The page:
The latest studies indicate that mobile phones may cause brain tumours. The effect of mobile phones on the brain has been under scrutiny for many years but there has never been any conclusive reports on whether or not using a mobile phone actually poses a significant health risk.
Health reporters have made the point that the connection between mobile phone usage and cancer is no different from the links of coffee / caffeine and cancer – there are indications of a possible risk but nothing has ever been proved. Also, even if there was a real risk then a cost-benefit analysis would be needed to determine the impact of the risk – would owning a mobile phone for 30 years improve quality of life more than the increased risk of cancer at a later stage in life hinder it?
The latest report comes from the World Health Organization. They say simple that mobiles phones are “possibly carcinogenic” which is enough to cause widespread tabloid panic, but not enough to result in change in legislation or laws governing the production and distribution of mobile phones.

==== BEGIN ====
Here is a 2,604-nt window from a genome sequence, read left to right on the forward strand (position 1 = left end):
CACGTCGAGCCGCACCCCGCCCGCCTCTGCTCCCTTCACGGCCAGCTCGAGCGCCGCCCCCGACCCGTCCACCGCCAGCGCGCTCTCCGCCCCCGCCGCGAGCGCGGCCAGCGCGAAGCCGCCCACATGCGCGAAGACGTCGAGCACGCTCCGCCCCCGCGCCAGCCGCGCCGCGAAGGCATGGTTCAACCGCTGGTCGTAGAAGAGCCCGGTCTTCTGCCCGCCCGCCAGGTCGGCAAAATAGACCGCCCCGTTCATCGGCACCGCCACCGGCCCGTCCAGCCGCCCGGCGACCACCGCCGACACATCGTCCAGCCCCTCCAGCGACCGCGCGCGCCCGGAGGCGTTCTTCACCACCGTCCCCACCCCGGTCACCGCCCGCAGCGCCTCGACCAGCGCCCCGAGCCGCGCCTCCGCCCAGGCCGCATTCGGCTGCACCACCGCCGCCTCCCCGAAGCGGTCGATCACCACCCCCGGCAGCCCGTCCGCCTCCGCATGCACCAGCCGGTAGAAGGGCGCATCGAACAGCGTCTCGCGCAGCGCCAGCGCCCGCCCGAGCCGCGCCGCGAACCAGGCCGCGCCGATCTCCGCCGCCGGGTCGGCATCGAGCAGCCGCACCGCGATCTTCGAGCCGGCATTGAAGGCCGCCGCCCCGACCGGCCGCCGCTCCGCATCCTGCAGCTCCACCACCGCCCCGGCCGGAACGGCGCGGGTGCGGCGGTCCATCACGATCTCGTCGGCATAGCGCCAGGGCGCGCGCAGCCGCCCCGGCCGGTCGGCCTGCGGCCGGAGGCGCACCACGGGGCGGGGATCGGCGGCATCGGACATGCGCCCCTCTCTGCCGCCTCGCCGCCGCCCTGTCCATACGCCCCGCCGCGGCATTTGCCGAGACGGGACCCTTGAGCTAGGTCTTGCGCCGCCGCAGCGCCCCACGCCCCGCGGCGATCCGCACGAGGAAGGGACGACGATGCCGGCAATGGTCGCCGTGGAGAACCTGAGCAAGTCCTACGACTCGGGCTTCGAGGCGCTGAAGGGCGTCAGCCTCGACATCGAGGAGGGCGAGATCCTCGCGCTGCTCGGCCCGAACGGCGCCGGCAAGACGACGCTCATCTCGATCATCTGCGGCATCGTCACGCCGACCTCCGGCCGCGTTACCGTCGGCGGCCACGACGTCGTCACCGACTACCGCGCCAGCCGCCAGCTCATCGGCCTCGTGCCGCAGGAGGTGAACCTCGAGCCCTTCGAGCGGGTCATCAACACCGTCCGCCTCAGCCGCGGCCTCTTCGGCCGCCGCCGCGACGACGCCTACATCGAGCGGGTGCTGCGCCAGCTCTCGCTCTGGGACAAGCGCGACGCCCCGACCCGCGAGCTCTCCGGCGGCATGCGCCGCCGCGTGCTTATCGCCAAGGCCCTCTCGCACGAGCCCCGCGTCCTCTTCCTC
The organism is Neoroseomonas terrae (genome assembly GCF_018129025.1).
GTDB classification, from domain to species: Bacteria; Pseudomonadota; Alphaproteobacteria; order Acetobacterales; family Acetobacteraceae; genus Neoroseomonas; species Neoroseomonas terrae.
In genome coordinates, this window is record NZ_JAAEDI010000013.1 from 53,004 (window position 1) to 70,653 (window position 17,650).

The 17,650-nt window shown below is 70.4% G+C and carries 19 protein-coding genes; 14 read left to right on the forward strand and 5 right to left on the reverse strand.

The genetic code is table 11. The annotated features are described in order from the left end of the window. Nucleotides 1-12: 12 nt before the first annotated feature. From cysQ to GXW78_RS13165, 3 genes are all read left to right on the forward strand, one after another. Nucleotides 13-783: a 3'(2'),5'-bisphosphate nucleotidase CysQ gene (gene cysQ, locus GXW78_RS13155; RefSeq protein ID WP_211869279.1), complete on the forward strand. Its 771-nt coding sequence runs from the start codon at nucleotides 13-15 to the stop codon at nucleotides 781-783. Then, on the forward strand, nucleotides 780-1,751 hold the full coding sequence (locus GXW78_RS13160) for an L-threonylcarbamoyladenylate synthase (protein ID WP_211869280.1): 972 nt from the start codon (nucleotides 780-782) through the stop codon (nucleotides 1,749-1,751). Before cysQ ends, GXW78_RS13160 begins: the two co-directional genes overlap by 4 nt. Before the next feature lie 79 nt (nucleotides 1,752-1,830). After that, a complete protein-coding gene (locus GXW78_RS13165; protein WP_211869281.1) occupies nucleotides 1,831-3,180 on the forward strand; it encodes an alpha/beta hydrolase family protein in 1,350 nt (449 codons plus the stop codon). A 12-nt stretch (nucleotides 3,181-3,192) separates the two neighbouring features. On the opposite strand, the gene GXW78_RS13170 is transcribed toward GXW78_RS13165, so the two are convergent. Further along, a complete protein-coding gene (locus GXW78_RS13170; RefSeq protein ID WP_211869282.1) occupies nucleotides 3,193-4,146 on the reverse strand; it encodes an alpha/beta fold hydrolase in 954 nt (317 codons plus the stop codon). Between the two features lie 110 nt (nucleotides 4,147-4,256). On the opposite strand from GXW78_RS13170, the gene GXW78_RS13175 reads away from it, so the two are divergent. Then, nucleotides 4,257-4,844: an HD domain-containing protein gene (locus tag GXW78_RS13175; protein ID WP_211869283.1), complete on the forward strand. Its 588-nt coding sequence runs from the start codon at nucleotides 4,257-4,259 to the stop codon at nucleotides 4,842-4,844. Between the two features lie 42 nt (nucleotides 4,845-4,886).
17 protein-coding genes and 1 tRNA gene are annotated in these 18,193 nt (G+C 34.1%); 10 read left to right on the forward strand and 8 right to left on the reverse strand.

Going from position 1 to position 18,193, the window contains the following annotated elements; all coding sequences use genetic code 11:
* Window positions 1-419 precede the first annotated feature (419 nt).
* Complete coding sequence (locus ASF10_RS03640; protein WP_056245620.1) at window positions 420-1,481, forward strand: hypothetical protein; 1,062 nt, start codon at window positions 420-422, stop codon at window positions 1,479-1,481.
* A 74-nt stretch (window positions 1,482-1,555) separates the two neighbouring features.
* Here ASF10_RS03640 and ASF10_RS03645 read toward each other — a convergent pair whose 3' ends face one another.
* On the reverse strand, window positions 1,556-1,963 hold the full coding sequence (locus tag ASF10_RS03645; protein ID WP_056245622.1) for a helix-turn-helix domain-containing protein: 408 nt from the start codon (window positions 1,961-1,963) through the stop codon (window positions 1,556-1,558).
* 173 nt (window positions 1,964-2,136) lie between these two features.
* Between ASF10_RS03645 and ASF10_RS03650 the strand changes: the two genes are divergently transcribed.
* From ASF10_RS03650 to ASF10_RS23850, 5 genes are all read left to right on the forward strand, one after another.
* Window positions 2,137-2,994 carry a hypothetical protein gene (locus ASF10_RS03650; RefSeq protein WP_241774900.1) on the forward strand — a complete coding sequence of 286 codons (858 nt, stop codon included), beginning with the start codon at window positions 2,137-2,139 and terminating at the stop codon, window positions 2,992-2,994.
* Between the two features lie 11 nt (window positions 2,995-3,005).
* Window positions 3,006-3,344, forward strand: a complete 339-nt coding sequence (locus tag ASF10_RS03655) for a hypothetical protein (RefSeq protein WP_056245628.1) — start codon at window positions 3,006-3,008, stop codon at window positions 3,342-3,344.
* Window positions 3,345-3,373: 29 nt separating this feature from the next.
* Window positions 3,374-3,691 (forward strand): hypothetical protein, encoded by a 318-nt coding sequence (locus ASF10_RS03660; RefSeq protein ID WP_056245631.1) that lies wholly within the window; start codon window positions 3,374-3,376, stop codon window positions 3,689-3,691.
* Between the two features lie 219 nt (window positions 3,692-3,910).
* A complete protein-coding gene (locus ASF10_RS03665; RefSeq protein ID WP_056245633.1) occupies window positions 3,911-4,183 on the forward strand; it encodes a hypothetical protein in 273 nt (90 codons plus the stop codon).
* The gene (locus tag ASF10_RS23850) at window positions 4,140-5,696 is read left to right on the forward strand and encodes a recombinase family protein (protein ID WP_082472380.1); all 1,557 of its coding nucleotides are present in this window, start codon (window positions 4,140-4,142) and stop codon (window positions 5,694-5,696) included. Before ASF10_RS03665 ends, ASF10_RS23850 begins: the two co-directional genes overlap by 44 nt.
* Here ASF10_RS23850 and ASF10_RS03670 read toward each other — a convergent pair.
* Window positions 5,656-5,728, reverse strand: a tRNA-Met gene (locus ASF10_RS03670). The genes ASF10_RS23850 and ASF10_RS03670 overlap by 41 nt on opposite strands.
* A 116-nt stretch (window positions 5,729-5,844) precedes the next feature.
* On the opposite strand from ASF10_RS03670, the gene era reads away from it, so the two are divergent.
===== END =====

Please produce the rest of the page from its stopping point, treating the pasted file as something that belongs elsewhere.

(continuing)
A UK cancer charity has already stated that the WHO report does not provide anything substantial enough to worry about for the moment. So, how did the WHO come to their recent conclusions?
Epidemiological Studies of Mobile Phone Usages and Cancer
The World Health Organization gathered 31 experts to a summit in Lyon, France, to discuss the evidence to date on the subject of mobile phones and cancer. As well as mobile phones they also examined the research into electromagnetic fields, another area which many people believe is a cause of cancer.
Their findings showed that there is a possible connection between mobile phone usage and glioma, which is a form of cancer which affects the brain and spine.
However, overall most studies do not show any link between cancer and mobile phones. There is also no evidence that the rates of brain cancer have risen in line with the increased use of mobile phones. If there was a connection then we would have expected to see many new cases of brain cancer by now.
You can read the full press release from the WHO here: “IARC CLASSIFIES RADIOFREQUENCY ELECTROMAGNETIC FIELDS AS POSSIBLY CARCINOGENIC TO HUMANS” WHO Press Release No. 208.
This page was written by Jon Wade, principal author and editor of Medimise.